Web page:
Retention in care, viral suppression and associated factors in HIV-positive key populations receiving antiretroviral therapy from Kampala Public Health Centers
Owachi, Darius Jason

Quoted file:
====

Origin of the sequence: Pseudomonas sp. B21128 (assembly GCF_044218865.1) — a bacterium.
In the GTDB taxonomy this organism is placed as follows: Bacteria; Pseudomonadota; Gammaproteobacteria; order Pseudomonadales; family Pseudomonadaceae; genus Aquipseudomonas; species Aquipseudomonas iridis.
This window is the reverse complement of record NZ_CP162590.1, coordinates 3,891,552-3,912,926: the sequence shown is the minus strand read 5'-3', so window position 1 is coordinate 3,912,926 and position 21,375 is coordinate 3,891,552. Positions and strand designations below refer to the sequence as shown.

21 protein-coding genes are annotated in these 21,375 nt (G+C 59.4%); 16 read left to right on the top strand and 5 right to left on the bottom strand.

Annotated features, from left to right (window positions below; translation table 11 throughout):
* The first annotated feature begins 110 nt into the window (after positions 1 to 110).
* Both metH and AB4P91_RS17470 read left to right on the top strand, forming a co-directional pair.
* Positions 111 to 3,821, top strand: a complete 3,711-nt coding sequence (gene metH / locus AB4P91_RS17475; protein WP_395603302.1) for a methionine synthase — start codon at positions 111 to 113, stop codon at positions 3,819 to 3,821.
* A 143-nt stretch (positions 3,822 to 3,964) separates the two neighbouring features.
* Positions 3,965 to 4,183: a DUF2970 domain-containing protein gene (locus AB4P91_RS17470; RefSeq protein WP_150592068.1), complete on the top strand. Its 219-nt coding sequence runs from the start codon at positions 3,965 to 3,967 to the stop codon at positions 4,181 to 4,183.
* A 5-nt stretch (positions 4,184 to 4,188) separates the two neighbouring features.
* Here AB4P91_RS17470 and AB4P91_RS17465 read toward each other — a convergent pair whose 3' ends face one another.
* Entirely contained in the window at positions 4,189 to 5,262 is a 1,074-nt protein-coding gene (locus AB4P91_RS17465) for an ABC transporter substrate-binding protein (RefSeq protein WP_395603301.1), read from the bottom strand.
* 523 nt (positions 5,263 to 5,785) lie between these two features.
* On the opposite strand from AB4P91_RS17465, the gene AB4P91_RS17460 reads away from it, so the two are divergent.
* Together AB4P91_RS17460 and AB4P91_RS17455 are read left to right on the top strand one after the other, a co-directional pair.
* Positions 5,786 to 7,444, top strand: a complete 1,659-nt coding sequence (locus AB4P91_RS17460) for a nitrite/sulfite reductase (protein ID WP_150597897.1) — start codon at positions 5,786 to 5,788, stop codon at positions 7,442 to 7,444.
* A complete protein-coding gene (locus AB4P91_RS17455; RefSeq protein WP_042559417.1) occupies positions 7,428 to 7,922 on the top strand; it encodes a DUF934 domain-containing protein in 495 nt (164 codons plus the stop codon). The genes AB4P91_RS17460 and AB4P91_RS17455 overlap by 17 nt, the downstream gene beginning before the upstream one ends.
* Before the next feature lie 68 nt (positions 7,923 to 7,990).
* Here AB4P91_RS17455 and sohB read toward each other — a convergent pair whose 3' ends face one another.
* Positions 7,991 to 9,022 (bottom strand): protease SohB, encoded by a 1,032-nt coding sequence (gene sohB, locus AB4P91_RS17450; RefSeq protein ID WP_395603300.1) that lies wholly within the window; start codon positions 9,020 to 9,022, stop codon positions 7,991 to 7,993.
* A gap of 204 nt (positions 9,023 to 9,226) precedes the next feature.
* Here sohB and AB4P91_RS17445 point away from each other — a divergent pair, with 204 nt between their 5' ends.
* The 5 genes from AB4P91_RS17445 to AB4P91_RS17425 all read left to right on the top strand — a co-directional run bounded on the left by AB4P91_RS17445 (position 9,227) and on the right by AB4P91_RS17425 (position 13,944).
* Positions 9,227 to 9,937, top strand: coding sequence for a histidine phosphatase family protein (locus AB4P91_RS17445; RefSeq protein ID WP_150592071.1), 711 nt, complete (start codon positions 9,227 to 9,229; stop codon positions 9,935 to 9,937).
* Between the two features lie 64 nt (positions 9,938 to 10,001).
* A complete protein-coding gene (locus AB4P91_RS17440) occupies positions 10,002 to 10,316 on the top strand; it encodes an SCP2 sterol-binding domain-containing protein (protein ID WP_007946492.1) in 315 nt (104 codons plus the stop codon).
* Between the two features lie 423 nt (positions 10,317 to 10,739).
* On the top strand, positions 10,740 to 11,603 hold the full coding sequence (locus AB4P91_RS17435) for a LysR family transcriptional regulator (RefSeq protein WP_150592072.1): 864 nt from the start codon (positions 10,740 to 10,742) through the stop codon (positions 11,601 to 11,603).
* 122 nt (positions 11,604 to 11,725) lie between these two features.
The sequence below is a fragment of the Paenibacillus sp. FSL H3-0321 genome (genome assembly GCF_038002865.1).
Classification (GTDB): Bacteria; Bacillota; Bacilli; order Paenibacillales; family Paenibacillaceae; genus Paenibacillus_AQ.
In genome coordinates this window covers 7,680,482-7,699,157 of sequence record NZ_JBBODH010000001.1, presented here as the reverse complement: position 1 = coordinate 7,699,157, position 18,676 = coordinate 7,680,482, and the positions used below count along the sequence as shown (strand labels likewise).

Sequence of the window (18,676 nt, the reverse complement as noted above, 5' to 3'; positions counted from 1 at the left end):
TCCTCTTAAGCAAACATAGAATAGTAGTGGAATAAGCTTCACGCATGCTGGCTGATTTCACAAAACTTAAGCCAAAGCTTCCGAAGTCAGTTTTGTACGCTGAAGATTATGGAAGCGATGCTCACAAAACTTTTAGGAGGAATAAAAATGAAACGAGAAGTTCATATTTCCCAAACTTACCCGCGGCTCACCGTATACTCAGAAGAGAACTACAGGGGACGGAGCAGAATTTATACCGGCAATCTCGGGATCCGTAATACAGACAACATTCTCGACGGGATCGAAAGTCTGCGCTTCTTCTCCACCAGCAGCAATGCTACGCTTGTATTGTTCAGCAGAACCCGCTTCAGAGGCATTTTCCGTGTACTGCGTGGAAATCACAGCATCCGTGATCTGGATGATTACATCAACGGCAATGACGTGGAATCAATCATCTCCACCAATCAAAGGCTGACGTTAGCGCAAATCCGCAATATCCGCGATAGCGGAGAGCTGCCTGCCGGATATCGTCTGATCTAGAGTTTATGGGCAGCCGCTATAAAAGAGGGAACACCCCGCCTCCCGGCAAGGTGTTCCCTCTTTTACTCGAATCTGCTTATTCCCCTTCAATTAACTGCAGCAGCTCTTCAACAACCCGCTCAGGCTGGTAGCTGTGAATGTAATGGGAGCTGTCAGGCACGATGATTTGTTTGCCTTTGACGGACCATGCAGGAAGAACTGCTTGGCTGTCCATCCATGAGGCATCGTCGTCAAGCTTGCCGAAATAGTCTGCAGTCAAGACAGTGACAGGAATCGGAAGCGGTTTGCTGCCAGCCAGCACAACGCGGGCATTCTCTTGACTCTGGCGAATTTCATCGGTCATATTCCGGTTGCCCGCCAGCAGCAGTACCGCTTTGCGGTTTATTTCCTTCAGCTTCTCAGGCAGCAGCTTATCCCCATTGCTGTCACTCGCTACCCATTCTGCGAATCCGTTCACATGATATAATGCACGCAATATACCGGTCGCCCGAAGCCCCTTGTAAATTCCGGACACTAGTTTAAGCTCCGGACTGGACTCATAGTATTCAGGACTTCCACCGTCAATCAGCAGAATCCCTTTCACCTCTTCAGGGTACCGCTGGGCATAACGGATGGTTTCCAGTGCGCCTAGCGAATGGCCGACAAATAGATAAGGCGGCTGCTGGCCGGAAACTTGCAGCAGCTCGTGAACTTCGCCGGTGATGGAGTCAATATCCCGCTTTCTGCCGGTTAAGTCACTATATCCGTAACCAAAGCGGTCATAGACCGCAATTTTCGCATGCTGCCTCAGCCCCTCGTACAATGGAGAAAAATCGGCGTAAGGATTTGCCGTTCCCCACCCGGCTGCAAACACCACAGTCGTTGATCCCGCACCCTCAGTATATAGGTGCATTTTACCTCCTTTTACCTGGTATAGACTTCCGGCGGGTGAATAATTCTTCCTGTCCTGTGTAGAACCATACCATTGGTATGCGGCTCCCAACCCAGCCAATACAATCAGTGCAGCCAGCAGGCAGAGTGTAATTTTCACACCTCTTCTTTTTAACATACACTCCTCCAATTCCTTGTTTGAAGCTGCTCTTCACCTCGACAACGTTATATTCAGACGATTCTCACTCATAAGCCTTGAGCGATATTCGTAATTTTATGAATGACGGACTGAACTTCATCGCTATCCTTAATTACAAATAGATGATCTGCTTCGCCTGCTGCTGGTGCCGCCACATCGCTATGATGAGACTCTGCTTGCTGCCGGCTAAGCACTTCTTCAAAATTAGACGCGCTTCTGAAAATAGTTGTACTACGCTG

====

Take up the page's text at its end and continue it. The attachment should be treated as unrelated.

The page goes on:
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Introduction: HIV-positive Key populations (KPs) contribute about 50% of the global new HIV infection rates. We sought to compare the rates of virologic suppression, retention in care and factors associated with non-virologic suppression between KPs and general HIV-positive population (GPs) after six months of ART initiation between December 2014 and December 2016. Methods: This was a cross-sectional study conducted at seven public health centers within Kampala from January to March 2018. We reviewed clinical records of HIV-positive KPs (Men who have sex with men and Sex workers) and GPs. Virologic suppression and retention in care were expressed using frequencies (proportions). Factors associated with non-virologic suppression were analyzed using Logistic regression models with level of statistical significance at 0.05. Results: Of the 518 records reviewed, 235 (45%) were KPs. Compared to GPs, KPs had median age of 28 (IQR 25-31) vs. 32 (IQR 27–41) (p<0.01), female proportion 92.8% vs. 64.5% (p <0.01), median baseline CD4 cell count of 447 (IQR 302-672) vs. 313 (IQR 148-463) (p<0.01), and 95% treatment adherence at 71% vs. 92% (P<0.01) respectively. Virologic suppression in KPs vs. GPs was 86.1% vs. 88.6% (p=0.45) and proportion who remained active in care was 82.8% vs. 99% (p<0.01) respectively. KPs who delayed initiation of ART longer by a month were 9.62 times likely to achieve virologic suppression (95%C.I 1.92 – 48.21). Conclusion: KPs achieve comparable virologic suppression rates as GPs but are more likely to drop out of care. KPs need closer follow-up within the first six months of ART to improve retention outcomes.